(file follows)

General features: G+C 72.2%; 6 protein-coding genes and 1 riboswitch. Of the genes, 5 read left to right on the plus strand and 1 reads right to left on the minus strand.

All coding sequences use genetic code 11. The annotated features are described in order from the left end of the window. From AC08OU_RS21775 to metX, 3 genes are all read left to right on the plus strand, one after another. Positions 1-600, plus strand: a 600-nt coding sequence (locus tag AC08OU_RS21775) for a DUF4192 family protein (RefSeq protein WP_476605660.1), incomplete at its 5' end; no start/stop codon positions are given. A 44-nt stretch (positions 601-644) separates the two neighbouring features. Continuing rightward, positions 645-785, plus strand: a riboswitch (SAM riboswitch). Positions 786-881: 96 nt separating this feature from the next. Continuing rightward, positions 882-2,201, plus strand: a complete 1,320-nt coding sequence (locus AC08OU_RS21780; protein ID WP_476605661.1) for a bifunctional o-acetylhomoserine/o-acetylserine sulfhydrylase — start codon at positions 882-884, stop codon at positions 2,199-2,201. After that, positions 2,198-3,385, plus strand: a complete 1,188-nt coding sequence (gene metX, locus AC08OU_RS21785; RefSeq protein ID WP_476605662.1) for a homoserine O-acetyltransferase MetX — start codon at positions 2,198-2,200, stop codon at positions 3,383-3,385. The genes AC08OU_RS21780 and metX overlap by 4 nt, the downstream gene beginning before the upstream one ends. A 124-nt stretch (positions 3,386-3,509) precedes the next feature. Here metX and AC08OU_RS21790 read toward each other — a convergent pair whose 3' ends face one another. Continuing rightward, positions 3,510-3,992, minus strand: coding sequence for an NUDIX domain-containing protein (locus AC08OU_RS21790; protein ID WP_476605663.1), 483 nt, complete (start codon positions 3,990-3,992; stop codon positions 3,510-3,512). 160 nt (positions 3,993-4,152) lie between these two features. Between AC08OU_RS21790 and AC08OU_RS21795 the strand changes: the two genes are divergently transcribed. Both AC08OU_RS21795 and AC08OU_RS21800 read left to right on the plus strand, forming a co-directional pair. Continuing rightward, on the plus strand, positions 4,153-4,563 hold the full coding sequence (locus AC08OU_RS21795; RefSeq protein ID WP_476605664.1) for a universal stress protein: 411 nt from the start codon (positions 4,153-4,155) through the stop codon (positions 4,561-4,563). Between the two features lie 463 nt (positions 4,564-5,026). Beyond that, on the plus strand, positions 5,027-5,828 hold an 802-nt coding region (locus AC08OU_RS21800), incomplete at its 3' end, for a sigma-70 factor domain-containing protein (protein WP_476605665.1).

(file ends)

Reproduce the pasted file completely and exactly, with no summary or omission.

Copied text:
General features: G+C 72.2%; 6 protein-coding genes and 1 riboswitch. Of the genes, 5 read left to right on the plus strand and 1 reads right to left on the minus strand.

All coding sequences use genetic code 11. The annotated features are described in order from the left end of the window. From AC08OU_RS21775 to metX, 3 genes are all read left to right on the plus strand, one after another. Positions 1-600, plus strand: a 600-nt coding sequence (locus tag AC08OU_RS21775) for a DUF4192 family protein (RefSeq protein WP_476605660.1), incomplete at its 5' end; no start/stop codon positions are given. A 44-nt stretch (positions 601-644) separates the two neighbouring features. Continuing rightward, positions 645-785, plus strand: a riboswitch (SAM riboswitch). Positions 786-881: 96 nt separating this feature from the next. Continuing rightward, positions 882-2,201, plus strand: a complete 1,320-nt coding sequence (locus AC08OU_RS21780; protein ID WP_476605661.1) for a bifunctional o-acetylhomoserine/o-acetylserine sulfhydrylase — start codon at positions 882-884, stop codon at positions 2,199-2,201. After that, positions 2,198-3,385, plus strand: a complete 1,188-nt coding sequence (gene metX, locus AC08OU_RS21785; RefSeq protein ID WP_476605662.1) for a homoserine O-acetyltransferase MetX — start codon at positions 2,198-2,200, stop codon at positions 3,383-3,385. The genes AC08OU_RS21780 and metX overlap by 4 nt, the downstream gene beginning before the upstream one ends. A 124-nt stretch (positions 3,386-3,509) precedes the next feature. Here metX and AC08OU_RS21790 read toward each other — a convergent pair whose 3' ends face one another. Continuing rightward, positions 3,510-3,992, minus strand: coding sequence for an NUDIX domain-containing protein (locus AC08OU_RS21790; protein ID WP_476605663.1), 483 nt, complete (start codon positions 3,990-3,992; stop codon positions 3,510-3,512). 160 nt (positions 3,993-4,152) lie between these two features. Between AC08OU_RS21790 and AC08OU_RS21795 the strand changes: the two genes are divergently transcribed. Both AC08OU_RS21795 and AC08OU_RS21800 read left to right on the plus strand, forming a co-directional pair. Continuing rightward, on the plus strand, positions 4,153-4,563 hold the full coding sequence (locus AC08OU_RS21795; RefSeq protein ID WP_476605664.1) for a universal stress protein: 411 nt from the start codon (positions 4,153-4,155) through the stop codon (positions 4,561-4,563). Between the two features lie 463 nt (positions 4,564-5,026). Beyond that, on the plus strand, positions 5,027-5,828 hold an 802-nt coding region (locus AC08OU_RS21800), incomplete at its 3' end, for a sigma-70 factor domain-containing protein (protein WP_476605665.1).